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Fast Food Nutrition Facts

Until only recent years, the United States Food and Drug Administration only required nutrition facts labels to accompany food products sold in stores. Today, restaurants are required to provide nutrition facts for the foods they serve. Since implementing this regulation a few short years ago, menus at dine in and carry out eateries have been altered for the better and nutrition facts accompanying fast food have enabled people to make healthier eating choices.

Relying on fast food for a quick and convenient meal doesn't mean you have to sacrifice nutrition. If you pay attention to the fast food nutrition facts that are provided on many restaurant menus, you can still make wise choices. Take note of which sandwiches and sides from your favorite fast food chains have the most fat and which have the least. It can be interesting to learn the difference in calories and fat between some foods and many fast food nutrition facts may surprise you.

For example, many people may choose to order fish over beef as a healthier choice and in some circumstances it could be a wise choice. However, at McDonald's a fish sandwich has more calories than a hamburger and twice the calories from fat. Similarly, their grilled chicken sandwich is just as healthy as their hamburger and contains the same calories from fat. Other popular eateries have similar menu options, so ask to see the fast food nutrition facts before you order. This allows you to choose wisely, but still enjoy the convenience of eating out.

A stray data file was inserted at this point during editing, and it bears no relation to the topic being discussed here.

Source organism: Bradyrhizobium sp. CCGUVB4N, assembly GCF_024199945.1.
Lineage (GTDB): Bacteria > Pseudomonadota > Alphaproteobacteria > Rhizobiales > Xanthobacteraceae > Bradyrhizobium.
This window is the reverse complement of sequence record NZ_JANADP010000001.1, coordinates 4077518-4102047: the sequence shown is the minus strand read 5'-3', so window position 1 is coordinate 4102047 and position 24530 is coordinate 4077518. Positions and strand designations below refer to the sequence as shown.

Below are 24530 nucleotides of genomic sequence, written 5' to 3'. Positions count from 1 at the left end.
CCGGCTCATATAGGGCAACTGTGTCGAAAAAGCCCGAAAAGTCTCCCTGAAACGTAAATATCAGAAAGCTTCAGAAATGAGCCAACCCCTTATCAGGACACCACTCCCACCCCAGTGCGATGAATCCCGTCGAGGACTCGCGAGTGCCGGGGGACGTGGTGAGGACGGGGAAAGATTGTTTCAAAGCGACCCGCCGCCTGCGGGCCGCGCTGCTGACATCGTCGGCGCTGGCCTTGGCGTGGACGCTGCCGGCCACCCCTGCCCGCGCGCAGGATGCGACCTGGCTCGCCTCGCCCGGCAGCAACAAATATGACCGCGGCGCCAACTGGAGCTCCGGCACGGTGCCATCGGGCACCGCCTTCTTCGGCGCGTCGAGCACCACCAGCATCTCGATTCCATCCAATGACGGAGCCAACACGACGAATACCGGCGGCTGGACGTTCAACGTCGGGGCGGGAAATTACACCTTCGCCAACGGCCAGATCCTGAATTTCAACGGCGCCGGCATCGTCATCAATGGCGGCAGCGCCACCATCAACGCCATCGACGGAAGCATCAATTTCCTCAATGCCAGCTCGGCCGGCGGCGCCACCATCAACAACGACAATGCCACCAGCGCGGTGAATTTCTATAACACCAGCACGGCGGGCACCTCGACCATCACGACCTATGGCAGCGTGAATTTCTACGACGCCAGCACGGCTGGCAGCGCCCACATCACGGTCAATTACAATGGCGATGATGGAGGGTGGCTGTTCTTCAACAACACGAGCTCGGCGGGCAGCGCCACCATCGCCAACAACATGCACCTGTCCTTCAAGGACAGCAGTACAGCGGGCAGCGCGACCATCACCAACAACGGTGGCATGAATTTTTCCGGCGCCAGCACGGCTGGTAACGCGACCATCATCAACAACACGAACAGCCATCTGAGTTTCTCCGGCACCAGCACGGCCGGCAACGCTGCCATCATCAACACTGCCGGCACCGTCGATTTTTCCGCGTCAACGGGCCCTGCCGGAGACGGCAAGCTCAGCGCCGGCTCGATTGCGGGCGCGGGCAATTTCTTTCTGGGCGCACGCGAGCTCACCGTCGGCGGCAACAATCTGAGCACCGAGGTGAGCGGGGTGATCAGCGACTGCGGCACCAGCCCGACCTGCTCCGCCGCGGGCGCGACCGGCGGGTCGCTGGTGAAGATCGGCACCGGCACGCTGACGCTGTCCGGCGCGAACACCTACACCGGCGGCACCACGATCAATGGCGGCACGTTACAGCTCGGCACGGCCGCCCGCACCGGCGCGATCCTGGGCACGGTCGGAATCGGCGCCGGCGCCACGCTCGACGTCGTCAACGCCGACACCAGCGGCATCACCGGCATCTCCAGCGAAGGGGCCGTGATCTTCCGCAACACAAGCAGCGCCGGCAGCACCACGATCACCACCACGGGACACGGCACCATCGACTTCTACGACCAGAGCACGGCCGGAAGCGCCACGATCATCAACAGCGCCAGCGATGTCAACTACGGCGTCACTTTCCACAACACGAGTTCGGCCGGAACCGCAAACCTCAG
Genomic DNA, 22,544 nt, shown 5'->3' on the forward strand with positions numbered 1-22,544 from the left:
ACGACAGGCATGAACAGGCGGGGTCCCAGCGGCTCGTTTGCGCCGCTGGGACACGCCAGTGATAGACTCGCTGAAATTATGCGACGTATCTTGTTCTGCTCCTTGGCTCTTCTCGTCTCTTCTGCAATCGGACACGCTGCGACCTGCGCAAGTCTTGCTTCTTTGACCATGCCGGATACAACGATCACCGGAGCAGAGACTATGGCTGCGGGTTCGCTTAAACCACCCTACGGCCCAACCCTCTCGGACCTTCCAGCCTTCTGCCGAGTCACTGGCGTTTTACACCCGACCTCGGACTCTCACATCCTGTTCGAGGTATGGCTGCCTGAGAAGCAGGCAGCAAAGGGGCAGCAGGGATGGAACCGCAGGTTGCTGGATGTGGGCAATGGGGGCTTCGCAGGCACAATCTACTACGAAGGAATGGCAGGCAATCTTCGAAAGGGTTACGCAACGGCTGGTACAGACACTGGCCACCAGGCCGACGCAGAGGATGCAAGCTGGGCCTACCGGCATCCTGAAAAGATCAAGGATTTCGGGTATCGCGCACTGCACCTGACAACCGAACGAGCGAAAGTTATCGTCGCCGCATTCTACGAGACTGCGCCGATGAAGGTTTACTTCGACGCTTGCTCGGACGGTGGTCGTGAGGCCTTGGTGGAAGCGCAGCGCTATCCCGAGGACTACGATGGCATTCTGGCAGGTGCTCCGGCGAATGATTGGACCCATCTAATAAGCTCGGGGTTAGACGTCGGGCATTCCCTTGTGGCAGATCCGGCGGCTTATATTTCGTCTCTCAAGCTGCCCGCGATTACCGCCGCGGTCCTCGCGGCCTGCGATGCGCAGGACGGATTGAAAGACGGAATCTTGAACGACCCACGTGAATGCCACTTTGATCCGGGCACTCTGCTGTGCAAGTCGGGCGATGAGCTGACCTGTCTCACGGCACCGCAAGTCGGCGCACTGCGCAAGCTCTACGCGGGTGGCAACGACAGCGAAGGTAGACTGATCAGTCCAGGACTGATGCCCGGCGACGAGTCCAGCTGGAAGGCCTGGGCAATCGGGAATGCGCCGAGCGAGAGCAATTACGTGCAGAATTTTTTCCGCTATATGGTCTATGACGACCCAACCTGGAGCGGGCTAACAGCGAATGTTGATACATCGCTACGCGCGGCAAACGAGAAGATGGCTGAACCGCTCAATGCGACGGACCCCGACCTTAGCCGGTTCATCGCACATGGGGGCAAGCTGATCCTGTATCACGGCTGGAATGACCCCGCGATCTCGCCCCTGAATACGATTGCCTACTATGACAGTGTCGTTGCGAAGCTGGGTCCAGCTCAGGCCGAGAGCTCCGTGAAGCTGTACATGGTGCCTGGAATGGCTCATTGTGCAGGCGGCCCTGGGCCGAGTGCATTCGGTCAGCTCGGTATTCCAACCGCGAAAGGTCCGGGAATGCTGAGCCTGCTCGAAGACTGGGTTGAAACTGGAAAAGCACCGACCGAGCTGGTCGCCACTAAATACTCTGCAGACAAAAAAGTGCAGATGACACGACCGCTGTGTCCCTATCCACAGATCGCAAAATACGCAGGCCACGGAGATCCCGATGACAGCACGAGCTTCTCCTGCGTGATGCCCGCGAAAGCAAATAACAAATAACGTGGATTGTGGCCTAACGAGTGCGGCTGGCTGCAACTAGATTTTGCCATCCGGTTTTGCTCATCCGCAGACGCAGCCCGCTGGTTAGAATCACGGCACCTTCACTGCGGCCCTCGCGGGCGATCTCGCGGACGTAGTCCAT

It's also important to encourage kids to eat healthy when eating out. Most fast food restaurants now have alternate choices to fries and soft drinks. Many have fruit cups or yogurt as side dishes and offer milk instead of pop. Encourage your children to at least replace their soda pop with low fat milk or water and this can make a significant difference in their diet.

Fast food nutrition facts are designed to inform the public so they may make healthy food choices, but the choice is still ultimately yours. Government officials are currently looking into banning trans fat from restaurants, eliminating one of the worst sources of fat all together. Trans fat is a type of unsaturated fat that comes from additives introduced during preparation. However, unsaturated fats are unhealthy and are directly linked to heart disease and obesity.

While it's encouraging to see officials placing stricter regulations on fast food and dine-in restaurants and the fast food nutrition facts that are required are useful, the responsibility still lies where it should – with the consumer. It's up to you to make healthy eating decisions based on the information you are provided. Though it may take some getting used to, switching to a side salad or baked potato chips instead of fries can significantly reduce your caloric and fat intake – especially if you eat out regularly. Try making some of these changes a conscious part of your daily routine and you will be surprised at how much better you will feel in the long run.

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